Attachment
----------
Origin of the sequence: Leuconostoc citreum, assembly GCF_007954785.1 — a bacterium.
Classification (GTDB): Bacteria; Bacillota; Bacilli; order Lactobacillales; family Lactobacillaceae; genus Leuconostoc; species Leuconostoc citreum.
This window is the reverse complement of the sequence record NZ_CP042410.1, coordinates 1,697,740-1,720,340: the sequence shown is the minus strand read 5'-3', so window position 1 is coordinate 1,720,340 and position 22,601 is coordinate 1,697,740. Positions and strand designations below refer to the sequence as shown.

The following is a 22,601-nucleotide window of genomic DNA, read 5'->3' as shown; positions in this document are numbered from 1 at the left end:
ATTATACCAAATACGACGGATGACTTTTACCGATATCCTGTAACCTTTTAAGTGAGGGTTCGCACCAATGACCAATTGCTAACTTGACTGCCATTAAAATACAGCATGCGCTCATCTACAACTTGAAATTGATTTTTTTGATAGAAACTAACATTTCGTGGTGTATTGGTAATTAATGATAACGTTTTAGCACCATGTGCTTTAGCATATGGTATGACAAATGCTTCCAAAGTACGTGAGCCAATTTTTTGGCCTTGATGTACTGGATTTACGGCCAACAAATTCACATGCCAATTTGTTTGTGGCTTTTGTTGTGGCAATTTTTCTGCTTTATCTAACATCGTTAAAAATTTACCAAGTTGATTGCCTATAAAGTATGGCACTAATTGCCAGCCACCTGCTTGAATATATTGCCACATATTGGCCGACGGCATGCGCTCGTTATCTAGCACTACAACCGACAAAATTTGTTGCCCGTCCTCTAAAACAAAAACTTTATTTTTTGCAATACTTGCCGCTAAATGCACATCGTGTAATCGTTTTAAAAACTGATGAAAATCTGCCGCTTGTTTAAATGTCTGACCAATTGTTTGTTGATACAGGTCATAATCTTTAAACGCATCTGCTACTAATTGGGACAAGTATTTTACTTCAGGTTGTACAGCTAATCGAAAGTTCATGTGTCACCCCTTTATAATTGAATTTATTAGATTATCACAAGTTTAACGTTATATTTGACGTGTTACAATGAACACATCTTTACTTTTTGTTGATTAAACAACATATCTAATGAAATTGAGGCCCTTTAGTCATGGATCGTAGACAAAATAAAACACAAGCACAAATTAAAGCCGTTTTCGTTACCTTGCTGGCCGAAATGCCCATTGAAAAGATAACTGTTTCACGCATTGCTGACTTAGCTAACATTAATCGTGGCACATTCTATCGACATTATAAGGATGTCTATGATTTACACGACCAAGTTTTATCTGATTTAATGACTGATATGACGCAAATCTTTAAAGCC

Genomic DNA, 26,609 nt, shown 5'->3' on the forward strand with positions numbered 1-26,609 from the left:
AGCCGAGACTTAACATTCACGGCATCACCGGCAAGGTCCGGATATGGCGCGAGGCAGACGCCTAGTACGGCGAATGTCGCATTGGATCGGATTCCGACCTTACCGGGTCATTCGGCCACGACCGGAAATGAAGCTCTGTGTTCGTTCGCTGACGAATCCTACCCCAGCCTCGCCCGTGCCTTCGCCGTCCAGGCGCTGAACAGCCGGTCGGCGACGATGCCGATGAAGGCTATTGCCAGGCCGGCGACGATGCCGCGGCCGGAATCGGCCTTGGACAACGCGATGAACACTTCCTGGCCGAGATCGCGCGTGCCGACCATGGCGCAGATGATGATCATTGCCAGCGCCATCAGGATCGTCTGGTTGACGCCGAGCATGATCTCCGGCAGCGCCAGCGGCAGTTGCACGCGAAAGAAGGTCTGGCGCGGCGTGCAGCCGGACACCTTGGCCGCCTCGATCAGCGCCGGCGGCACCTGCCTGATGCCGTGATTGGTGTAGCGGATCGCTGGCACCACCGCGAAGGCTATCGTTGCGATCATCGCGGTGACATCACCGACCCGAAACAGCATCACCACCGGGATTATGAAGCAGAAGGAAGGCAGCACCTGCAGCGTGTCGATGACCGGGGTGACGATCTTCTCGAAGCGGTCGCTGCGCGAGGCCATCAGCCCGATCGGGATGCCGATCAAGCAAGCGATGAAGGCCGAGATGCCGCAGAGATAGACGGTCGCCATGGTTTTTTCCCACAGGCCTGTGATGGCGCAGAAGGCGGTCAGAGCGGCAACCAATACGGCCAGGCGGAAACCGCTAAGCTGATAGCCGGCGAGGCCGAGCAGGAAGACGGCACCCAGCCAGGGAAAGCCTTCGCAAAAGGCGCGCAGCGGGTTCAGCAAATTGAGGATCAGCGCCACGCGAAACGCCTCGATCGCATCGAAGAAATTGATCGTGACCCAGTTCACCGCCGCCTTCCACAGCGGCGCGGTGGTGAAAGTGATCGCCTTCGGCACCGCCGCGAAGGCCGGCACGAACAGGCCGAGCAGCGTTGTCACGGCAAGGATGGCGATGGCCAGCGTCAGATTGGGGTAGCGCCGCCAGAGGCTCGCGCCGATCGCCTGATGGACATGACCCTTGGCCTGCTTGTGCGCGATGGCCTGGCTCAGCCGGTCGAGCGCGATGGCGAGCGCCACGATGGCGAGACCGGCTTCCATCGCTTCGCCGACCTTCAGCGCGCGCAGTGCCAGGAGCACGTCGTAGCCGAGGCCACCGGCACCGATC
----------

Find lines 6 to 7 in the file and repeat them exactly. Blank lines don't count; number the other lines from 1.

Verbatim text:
Genomic DNA, 26,609 nt, shown 5'->3' on the forward strand with positions numbered 1-26,609 from the left:
AGCCGAGACTTAACATTCACGGCATCACCGGCAAGGTCCGGATATGGCGCGAGGCAGACGCCTAGTACGGCGAATGTCGCATTGGATCGGATTCCGACCTTACCGGGTCATTCGGCCACGACCGGAAATGAAGCTCTGTGTTCGTTCGCTGACGAATCCTACCCCAGCCTCGCCCGTGCCTTCGCCGTCCAGGCGCTGAACAGCCGGTCGGCGACGATGCCGATGAAGGCTATTGCCAGGCCGGCGACGATGCCGCGGCCGGAATCGGCCTTGGACAACGCGATGAACACTTCCTGGCCGAGATCGCGCGTGCCGACCATGGCGCAGATGATGATCATTGCCAGCGCCATCAGGATCGTCTGGTTGACGCCGAGCATGATCTCCGGCAGCGCCAGCGGCAGTTGCACGCGAAAGAAGGTCTGGCGCGGCGTGCAGCCGGACACCTTGGCCGCCTCGATCAGCGCCGGCGGCACCTGCCTGATGCCGTGATTGGTGTAGCGGATCGCTGGCACCACCGCGAAGGCTATCGTTGCGATCATCGCGGTGACATCACCGACCCGAAACAGCATCACCACCGGGATTATGAAGCAGAAGGAAGGCAGCACCTGCAGCGTGTCGATGACCGGGGTGACGATCTTCTCGAAGCGGTCGCTGCGCGAGGCCATCAGCCCGATCGGGATGCCGATCAAGCAAGCGATGAAGGCCGAGATGCCGCAGAGATAGACGGTCGCCATGGTTTTTTCCCACAGGCCTGTGATGGCGCAGAAGGCGGTCAGAGCGGCAACCAATACGGCCAGGCGGAAACCGCTAAGCTGATAGCCGGCGAGGCCGAGCAGGAAGACGGCACCCAGCCAGGGAAAGCCTTCGCAAAAGGCGCGCAGCGGGTTCAGCAAATTGAGGATCAGCGCCACGCGAAACGCCTCGATCGCATCGAAGAAATTGATCGTGACCCAGTTCACCGCCGCCTTCCACAGCGGCGCGGTGGTGAAAGTGATCGCCTTCGGCACCGCCGCGAAGGCCGGCACGAACAGGCCGAGCAGCGTTGTCACGGCAAGGATGGCGATGGCCAGCGTCAGATTGGGGTAGCGCCGCCAGAGGCTCGCGCCGATCGCCTGATGGACATGACCCTTGGCCTGCTTGTGCGCGATGGCCTGGCTCAGCCGGTCGAGCGCGATGGCGAGCGCCACGATGGCGAGACCGGCTTCCATCGCTTCGCCGACCTTCAGCGCGCGCAGTGCCAGGAGCACGTCGTAGCCGAGGCCACCGGCACCGATC